What with the pace of the modern news cycle, it can be difficult to remember things that happened 36 hours ago, let alone two weeks back. So, just as a reminder, on February 13, 2021—i.e. 13 days ago—Mitch McConnell gave a speech on the Senate floor in which he declared for all the world to hear that in his opinion, there was “no question—none—that President Trump [was] practically and morally responsible for provoking” the January 6 attack on Capitol Hill. (In response, Trump called McConnell “dour, sullen, and unsmiling,” adding that he lacks “political insight, wisdom, skill, and personality,” after advisers apparently convinced him to cut a line re: the minority leader having an excess of “chins” and a lack of brain cells.) Knowing this, you might think that McConnell would refrain from enthusiastically backing a potential 2024 run for the White House by Trump or hell, even say something like, “This man should never, and I mean never, be allowed near the halls of power again.” But of course, that would fail to take into account the fact that McConnell is a partisan hack with no capacity for shame, which is why he’s naturally already backed a bid for office by the guy who he believes was wholly responsible for a violent insurrection.
Speaking to Fox News on Thursday night, McConnell told Bret Baier that he would 100% support Trump if the ex-president was the GOP’s nominee in 2024. While maintaining that the Republican primary will be a “wide-open race,” with “at least four members members“ who he thinks are planning on running “plus some governors,” when pressed by Baier if he would support Trump as the nominee of the party McConnell answered, “The nominee of the party? Absolutely.”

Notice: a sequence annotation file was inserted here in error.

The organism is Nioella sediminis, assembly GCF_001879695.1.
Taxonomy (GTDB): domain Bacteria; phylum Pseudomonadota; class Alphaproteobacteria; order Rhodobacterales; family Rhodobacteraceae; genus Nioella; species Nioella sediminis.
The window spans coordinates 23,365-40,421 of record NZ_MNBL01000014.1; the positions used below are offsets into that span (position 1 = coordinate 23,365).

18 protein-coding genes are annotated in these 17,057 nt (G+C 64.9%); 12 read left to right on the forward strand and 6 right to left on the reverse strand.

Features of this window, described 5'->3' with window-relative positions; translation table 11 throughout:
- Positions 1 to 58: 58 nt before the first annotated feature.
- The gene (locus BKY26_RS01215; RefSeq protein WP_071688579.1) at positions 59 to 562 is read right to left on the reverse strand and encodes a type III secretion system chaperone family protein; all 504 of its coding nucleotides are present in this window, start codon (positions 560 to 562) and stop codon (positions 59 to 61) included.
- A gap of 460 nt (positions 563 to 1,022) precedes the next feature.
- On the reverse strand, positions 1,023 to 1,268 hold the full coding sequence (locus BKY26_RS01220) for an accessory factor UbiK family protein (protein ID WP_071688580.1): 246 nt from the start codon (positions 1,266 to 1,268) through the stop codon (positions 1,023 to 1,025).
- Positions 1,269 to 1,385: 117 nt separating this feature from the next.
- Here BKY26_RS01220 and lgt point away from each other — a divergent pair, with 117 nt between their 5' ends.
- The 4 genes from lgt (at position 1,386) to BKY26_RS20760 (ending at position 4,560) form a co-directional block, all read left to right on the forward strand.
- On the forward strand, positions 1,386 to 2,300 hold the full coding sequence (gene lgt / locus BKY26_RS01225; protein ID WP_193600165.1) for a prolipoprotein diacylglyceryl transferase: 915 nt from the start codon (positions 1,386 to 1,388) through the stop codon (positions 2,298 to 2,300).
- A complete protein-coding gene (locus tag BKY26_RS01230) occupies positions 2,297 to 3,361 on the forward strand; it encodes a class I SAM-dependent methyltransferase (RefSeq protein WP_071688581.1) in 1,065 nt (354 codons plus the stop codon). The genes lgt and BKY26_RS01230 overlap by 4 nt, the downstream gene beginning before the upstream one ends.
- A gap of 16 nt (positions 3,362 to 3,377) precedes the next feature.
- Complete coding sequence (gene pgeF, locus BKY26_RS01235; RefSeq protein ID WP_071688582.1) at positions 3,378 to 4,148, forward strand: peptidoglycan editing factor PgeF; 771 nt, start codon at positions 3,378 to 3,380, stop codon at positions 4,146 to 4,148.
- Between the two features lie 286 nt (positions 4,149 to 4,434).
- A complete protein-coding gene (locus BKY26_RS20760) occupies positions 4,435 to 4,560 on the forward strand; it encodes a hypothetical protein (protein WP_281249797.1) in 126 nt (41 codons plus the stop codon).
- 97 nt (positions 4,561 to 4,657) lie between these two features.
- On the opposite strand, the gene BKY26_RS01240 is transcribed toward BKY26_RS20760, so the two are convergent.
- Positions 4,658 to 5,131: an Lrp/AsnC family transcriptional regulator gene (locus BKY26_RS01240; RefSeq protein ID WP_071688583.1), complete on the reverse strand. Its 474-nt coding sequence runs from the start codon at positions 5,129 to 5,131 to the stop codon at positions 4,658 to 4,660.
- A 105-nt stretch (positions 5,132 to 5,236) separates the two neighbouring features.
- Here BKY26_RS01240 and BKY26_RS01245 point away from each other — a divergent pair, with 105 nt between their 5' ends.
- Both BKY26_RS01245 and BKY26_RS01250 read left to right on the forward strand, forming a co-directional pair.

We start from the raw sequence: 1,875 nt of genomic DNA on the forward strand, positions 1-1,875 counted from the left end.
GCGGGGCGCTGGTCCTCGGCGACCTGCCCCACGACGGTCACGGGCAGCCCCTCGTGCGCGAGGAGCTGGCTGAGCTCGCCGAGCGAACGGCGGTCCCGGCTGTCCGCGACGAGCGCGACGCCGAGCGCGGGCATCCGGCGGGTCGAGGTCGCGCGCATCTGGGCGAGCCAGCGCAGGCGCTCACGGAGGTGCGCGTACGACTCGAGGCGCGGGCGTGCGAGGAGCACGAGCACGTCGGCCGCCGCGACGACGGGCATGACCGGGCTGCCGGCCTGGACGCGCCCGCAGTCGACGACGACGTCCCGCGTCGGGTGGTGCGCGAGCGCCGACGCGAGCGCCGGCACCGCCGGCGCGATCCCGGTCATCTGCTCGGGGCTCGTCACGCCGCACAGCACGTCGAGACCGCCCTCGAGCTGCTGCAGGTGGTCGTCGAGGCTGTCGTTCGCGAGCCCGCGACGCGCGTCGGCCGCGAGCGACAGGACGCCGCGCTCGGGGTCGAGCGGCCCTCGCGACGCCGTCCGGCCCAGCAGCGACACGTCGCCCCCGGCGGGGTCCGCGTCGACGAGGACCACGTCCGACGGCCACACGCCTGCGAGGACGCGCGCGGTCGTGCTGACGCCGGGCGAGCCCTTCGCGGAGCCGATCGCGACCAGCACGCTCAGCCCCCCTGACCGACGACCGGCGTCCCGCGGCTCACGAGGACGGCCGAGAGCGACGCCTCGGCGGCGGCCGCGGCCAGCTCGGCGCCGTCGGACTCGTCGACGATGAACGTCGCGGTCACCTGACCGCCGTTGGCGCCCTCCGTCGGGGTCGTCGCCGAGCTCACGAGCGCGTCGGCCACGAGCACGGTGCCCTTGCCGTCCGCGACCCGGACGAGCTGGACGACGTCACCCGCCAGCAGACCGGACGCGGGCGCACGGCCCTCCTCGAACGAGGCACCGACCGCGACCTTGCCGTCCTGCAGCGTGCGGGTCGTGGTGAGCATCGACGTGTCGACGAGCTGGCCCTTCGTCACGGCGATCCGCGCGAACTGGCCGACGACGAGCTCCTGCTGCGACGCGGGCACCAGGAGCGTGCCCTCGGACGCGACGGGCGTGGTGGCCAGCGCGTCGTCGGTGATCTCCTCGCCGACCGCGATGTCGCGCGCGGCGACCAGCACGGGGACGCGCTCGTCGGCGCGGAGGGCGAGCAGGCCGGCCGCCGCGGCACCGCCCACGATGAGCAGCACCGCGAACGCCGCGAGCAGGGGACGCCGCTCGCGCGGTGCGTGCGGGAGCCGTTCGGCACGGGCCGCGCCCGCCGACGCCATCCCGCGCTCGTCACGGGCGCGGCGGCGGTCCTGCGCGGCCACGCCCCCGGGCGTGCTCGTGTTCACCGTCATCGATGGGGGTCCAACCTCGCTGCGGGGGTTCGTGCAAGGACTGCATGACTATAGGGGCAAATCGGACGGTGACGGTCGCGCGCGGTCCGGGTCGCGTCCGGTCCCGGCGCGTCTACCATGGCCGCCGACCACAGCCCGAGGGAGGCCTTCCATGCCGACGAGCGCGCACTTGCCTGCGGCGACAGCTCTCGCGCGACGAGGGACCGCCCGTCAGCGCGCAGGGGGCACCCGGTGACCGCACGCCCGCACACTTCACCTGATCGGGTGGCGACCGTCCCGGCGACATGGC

While McConnell ultimately voted to acquit Trump earlier this month, he called the 45th president’s actions “a disgraceful, disgraceful dereliction of duty.” Later, when he was criticized for letting Trump get away with it all, the lawmaker published an op-ed in the pages of The Wall Street Journal swearing that the only reason he voted to acquit was because he was bound by the Constitution, and not because he believed Trump was innocent, suggesting that Trump could and should be subject to criminal prosecution.
While Trump has not said if he will run again, and will very likely tease a decision until the last second in typical reality-TV form, even his critics see him making it to the general election should he decide to terrorize the country again. “I’m pretty sure he will win the nomination,” Mitt Romney told The New York Times this week. On Sunday, Trump is scheduled to speak at the Conservative Political Action Conference in Orlando, where he’ll no doubt spend the majority of his allotted time going after perceived enemies and lying about his role in the Capitol attack.
But hey, why not back Trump’s (potential) bid for more power? Mitch McConnell, for one, apparently can’t think of a single reason not to!
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